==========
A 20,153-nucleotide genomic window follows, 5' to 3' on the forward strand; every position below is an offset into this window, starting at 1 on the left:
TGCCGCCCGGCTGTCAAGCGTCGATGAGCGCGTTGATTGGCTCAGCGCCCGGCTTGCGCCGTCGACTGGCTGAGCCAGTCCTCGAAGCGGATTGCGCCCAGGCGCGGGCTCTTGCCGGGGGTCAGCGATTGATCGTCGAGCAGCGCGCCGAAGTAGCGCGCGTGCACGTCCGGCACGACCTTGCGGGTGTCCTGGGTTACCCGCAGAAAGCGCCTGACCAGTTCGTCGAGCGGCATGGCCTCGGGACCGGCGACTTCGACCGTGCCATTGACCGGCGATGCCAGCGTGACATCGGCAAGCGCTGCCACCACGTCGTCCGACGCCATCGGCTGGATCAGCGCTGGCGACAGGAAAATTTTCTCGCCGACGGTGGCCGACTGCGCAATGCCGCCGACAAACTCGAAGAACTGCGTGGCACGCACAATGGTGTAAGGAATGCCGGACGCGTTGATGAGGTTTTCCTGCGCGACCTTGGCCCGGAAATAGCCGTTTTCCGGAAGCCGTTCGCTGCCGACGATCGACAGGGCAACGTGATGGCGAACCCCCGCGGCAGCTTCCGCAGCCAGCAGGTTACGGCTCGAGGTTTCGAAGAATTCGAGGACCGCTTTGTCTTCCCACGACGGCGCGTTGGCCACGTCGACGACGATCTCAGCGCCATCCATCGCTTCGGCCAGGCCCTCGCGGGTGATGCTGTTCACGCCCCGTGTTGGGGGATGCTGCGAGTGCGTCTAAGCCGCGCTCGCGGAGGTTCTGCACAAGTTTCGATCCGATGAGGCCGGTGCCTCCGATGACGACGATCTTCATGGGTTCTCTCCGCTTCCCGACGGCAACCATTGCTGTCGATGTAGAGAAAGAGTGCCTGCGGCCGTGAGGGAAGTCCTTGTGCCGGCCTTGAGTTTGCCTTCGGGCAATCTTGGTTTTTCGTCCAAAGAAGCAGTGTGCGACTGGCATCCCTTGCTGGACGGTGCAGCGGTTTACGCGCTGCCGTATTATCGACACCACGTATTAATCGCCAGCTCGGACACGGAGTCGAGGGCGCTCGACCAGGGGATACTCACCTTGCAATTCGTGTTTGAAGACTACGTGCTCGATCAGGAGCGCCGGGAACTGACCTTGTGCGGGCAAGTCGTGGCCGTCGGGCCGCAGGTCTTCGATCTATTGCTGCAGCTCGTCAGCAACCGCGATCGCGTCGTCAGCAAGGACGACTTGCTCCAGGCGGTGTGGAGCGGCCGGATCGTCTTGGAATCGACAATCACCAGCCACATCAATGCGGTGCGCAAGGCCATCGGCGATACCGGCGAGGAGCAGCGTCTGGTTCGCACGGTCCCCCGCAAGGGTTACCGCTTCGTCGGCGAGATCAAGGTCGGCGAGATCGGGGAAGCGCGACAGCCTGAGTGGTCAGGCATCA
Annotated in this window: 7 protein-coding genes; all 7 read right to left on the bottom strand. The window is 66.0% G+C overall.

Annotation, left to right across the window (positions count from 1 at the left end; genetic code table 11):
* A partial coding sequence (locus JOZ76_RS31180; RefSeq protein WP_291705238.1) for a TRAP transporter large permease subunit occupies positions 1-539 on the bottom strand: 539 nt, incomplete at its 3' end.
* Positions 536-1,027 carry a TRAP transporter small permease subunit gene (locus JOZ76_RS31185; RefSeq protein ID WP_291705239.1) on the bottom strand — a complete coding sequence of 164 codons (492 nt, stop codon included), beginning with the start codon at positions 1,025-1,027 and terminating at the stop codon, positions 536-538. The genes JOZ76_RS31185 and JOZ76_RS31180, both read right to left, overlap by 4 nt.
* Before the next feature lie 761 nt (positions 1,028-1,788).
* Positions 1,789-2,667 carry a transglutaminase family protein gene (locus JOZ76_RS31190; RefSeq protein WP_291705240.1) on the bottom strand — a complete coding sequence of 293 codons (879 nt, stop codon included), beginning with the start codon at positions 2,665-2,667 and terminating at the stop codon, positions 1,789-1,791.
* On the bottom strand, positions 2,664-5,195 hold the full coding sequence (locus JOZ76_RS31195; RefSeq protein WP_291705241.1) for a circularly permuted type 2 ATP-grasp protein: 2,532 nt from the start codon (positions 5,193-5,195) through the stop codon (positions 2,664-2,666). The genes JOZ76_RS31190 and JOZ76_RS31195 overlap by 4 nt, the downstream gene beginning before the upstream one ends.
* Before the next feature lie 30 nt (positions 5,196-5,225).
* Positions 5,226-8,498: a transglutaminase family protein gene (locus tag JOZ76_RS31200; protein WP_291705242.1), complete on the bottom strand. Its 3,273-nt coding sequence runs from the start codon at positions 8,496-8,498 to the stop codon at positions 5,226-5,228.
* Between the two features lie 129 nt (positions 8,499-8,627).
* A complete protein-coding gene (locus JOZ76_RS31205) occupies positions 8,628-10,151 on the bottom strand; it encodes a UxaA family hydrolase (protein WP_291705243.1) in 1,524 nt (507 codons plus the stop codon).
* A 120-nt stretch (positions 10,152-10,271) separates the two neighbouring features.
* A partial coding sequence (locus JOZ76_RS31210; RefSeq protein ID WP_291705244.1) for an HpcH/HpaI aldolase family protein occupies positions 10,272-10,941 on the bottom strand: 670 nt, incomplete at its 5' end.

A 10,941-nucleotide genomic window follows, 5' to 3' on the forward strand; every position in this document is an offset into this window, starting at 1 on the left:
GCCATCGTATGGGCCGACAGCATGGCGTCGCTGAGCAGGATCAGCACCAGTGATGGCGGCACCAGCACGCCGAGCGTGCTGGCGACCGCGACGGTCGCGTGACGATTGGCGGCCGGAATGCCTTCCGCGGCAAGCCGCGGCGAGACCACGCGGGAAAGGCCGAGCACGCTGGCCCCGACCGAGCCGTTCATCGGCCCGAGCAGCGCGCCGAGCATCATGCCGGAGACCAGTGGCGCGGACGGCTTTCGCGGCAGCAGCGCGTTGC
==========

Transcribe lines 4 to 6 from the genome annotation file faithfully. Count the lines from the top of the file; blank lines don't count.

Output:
Annotation, left to right across the window (positions count from 1 at the left end; genetic code table 11):
* A partial coding sequence (locus JOZ76_RS31180; RefSeq protein WP_291705238.1) for a TRAP transporter large permease subunit occupies positions 1-539 on the bottom strand: 539 nt, incomplete at its 3' end.
* Positions 536-1,027 carry a TRAP transporter small permease subunit gene (locus JOZ76_RS31185; RefSeq protein ID WP_291705239.1) on the bottom strand — a complete coding sequence of 164 codons (492 nt, stop codon included), beginning with the start codon at positions 1,025-1,027 and terminating at the stop codon, positions 536-538. The genes JOZ76_RS31185 and JOZ76_RS31180, both read right to left, overlap by 4 nt.